Ten years after a strange alignment of planetary nebulae was discovered near the center of the galaxy, the mystery appears to have been solved by the authors of a new study. By analyzing more than 100 objects, the team found evidence that the aligned nebulae formed from binary stars rather than a single star.
When a star with a mass up to eight times the mass of the Sun approaches the end of its life, its outer layers expand, increasing its diameter by millions of kilometers. This phase, known as a red giant, precedes the “death” of the star itself.
As it loses pressure due to lack of fuel to perform nuclear fusion, the red giant ejects its layers, which in turn form an emission nebula (the nickname “planetary nebula” is misleading, given its association with planets).
In the nebula’s core, stellar remnants – the “naked” core – still glow, illuminating the cloud of gas and dust around it with ultraviolet light, ionizing components of the nebula. The result of ionization is the emission of brightness that characterizes its constituent elements (except when there is little ultraviolet light for the amount of mass in the nebula, in which case it will become a reflection nebula).
10 years ago, researcher Brian Reese discovered that some of these nebulae located near the Milky Way’s bulge (the thickest, yellowest region in the galaxy) align the same way and are almost parallel to the plane of the galaxy, without anyone knowing how to explain why.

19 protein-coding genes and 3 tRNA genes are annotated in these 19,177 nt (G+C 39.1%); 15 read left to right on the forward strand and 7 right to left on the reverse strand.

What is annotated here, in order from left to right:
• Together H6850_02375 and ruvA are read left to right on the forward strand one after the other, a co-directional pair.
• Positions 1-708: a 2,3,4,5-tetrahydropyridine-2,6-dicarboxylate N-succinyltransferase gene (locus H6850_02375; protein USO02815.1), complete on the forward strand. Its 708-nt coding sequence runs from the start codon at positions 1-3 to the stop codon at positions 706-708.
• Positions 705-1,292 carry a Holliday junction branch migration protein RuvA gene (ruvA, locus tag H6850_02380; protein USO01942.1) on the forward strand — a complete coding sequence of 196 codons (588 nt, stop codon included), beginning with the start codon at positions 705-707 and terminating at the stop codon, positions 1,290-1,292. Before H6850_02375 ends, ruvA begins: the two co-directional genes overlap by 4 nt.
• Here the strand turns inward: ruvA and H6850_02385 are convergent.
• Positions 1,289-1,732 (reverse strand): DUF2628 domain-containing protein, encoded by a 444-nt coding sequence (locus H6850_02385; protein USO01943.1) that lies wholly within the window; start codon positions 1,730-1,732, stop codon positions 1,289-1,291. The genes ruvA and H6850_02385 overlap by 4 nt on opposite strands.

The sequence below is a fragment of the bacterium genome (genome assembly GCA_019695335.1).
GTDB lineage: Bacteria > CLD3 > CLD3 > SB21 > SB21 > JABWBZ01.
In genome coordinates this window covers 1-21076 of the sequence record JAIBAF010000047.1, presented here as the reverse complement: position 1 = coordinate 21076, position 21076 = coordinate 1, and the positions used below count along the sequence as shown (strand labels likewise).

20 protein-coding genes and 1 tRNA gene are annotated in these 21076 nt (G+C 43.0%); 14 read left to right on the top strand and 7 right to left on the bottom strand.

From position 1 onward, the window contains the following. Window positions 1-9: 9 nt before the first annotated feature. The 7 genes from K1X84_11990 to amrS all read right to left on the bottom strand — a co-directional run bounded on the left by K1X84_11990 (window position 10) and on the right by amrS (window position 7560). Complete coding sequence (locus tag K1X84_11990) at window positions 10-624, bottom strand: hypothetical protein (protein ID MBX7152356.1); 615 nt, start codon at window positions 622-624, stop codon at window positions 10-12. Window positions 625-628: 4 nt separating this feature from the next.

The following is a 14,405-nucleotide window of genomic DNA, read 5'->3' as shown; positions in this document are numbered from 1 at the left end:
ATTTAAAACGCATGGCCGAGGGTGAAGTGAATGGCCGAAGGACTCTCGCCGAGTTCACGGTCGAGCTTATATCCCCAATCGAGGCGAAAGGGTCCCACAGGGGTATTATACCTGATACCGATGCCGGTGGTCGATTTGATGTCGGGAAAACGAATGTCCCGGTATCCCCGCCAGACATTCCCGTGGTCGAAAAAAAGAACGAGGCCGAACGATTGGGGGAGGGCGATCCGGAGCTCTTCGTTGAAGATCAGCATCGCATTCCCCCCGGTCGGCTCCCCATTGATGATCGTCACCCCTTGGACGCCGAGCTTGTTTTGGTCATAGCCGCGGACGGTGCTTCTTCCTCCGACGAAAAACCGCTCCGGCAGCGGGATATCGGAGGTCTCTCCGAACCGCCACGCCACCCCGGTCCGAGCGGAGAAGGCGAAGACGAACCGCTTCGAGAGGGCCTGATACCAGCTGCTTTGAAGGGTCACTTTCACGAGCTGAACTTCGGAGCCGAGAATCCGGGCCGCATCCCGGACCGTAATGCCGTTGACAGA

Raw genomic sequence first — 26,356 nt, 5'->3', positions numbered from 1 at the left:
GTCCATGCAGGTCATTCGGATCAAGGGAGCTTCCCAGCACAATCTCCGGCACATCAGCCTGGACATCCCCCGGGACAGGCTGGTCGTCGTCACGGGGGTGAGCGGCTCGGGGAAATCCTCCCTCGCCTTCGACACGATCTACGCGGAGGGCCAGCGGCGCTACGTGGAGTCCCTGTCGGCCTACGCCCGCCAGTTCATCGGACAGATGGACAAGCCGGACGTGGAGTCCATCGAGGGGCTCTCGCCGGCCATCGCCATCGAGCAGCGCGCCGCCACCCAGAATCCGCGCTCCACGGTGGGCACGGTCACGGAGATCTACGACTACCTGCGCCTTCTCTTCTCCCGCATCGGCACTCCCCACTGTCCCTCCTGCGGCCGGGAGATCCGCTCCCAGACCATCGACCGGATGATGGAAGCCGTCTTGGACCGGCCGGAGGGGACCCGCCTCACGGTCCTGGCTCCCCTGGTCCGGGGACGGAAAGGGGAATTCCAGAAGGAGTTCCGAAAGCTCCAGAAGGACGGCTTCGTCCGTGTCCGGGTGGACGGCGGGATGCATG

Now, new research by a collaboration of scientists at the University of Manchester and the University of Hong Kong, using the European Southern Observatory’s Very Large Telescope in Chile and the Hubble Space Telescope, has not only confirmed the alignment, but also found something in between. . Common: All aligned nebulae are formed by nearby binary stars.
In the universe, it is very common for stars to form in pairs, spend their lives revolving around each other and receive the name of binary stars. When one “dies” to give birth to a planetary nebula, its companion stays in its orbit, which, in some cases, seems to affect the alignment that Riess detected.
According to the new research, which analyzed 136 planetary nebulae in the galactic bulge, along with 40 other nebulae used in the initial discovery study, the alignment with the galactic plane is found only in planetary nebulae whose remnants contain a nearby star — at a distance smaller than the distance between Mercury and our sun.
At such short distances, the companion completes a loop around the main ring at high speed and can spin until it falls inside it. This indicates two outcomes: the first is that this orbital motion can shape the shape of the nebula, and the second is that binary systems of nearby stars form preferentially with their orbits aligned with the galactic plane.
The study has been published in Astrophysical Journal Letters.
“Entrepreneur. Music enthusiast. Lifelong communicator. General coffee aficionado. Internet scholar.”